A Night in Brooklyn: Poems
by D. Nurkse
With A Night in Brooklyn, the mysteriously initialled D. Nurkse has produced a fine, vibrant collection, poignant without being mawkish, expressive yet austere, and—within the constraints of its fairly conventional structure—sneakily subversive. The volume, its author’s tenth, is the work of a hyper-observant loner, attuned to the rhythms of the city, half in love with the past, half in love with the future, sketched in lines that skew just this side of modernist opacity. In Nurkse’s hands, standard-issue free verse, broken into stanzas of irregular length, seldom running over a page or two in length, is energized by sudden leaps of poetic imagination rendered pleasingly concrete, with “daylight in our cupped hands” or “August inching / sideways through the blinds.” Images of eyes, reflection, vision—the poet “entered your level eyes like a minnow”; “the rain / simmered in the dog’s huge eyes”—recur with haunting regularity, becoming over time a fully realized motif redolent of perception, doubleness, mirroring. The voice is conversational without being banal, effortlessly evocative, and graced with a touch of the metaphysical, a feel for the “shining absent presence.” Many of the poems trace, with rueful accuracy, the locked-together waltz of romantic attraction and dissolution, where “we made love and each thrust / carried us deeper into the past,” before “we grow old [and] it ends in chaos.”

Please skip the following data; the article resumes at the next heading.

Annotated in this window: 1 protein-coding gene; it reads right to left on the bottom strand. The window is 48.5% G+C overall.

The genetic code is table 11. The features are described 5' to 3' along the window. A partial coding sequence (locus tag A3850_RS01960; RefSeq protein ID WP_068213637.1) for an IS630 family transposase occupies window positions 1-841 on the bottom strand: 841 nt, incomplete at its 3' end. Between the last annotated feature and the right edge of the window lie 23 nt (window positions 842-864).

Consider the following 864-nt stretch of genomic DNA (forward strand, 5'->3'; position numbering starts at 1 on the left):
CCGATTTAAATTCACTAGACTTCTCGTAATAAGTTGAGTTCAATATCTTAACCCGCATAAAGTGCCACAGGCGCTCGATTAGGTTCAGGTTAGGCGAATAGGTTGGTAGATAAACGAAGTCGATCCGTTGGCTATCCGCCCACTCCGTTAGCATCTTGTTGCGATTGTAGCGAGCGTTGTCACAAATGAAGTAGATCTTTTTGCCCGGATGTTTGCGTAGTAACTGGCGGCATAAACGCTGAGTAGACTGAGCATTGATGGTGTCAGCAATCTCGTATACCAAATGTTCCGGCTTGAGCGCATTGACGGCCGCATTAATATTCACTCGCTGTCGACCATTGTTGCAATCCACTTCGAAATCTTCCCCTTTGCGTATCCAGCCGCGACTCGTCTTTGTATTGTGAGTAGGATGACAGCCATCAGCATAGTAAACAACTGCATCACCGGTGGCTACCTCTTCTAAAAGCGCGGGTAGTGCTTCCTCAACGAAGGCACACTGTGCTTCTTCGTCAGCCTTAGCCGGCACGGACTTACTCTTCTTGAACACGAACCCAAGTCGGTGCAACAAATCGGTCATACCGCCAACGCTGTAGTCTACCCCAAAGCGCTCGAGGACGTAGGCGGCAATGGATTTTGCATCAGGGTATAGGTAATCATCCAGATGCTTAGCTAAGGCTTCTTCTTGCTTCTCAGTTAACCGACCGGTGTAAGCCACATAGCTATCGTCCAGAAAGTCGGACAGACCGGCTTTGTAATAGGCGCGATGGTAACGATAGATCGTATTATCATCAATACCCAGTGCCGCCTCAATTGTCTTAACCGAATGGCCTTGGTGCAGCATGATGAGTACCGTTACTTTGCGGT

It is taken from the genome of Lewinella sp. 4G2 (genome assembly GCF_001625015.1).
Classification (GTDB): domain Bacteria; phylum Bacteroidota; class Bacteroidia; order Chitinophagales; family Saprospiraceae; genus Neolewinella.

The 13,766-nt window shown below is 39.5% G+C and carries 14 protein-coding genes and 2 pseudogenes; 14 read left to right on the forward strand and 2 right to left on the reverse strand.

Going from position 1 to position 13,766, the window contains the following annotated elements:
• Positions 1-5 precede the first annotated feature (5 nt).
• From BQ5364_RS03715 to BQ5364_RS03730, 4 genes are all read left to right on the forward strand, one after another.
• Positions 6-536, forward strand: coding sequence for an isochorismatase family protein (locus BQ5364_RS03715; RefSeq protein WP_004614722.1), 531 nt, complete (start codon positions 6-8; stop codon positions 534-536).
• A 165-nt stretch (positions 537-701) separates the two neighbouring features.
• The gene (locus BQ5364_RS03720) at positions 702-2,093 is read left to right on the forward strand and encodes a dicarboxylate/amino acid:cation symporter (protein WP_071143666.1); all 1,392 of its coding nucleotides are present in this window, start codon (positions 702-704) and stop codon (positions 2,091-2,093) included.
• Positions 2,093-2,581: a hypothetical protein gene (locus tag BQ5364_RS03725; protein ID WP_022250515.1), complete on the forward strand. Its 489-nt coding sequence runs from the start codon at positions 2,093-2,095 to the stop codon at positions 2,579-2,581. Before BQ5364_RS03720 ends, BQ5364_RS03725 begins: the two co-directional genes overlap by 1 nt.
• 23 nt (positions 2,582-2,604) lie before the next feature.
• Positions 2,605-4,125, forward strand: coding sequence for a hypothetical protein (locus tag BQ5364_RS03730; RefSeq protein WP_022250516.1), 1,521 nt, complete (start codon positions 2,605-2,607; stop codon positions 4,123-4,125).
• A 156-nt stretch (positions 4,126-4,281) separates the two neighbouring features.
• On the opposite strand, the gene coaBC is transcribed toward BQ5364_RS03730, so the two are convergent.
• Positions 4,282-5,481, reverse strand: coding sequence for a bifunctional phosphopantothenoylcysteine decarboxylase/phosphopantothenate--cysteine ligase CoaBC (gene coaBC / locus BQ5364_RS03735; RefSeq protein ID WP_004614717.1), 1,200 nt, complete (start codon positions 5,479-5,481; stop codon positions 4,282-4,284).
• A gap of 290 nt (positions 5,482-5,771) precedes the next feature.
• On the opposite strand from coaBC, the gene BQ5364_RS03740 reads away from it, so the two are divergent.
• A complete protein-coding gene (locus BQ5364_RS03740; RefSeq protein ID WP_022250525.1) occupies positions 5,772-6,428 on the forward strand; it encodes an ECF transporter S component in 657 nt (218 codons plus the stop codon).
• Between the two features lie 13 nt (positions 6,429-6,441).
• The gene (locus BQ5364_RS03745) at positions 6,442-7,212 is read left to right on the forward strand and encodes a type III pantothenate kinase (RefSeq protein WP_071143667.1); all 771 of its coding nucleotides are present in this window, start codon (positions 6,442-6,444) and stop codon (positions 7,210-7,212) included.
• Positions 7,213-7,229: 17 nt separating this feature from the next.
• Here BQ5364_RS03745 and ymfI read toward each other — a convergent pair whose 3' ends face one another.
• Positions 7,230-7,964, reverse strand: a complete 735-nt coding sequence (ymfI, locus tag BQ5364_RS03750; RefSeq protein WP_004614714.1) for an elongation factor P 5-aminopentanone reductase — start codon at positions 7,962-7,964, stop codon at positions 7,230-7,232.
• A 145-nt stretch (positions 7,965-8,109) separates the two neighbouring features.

To be sure, the Brooklyn that Nurkse conjures up, with its “domino players / hunched over folding tables” and boys “taking engines apart / on stoops” is not the Brooklyn of artisanal markets and organic diaper creams, but rather the older, grittier, working-class city that lies, Pompeii-like, under strata of memory and demographics. These are missives from precincts (Canarsie, Bensonhurst, Bath Beach, Flatbush) and occupations (factory worker, housepainter, bartender, truck driver) that rarely figure in Brooklyn’s chic post-millennial landscape. But, A Night in Brooklyn is too engaging to be considered a mere dispatch; in these poems, the quest to be “united in a radiance / that will not fade at dawn” becomes universal.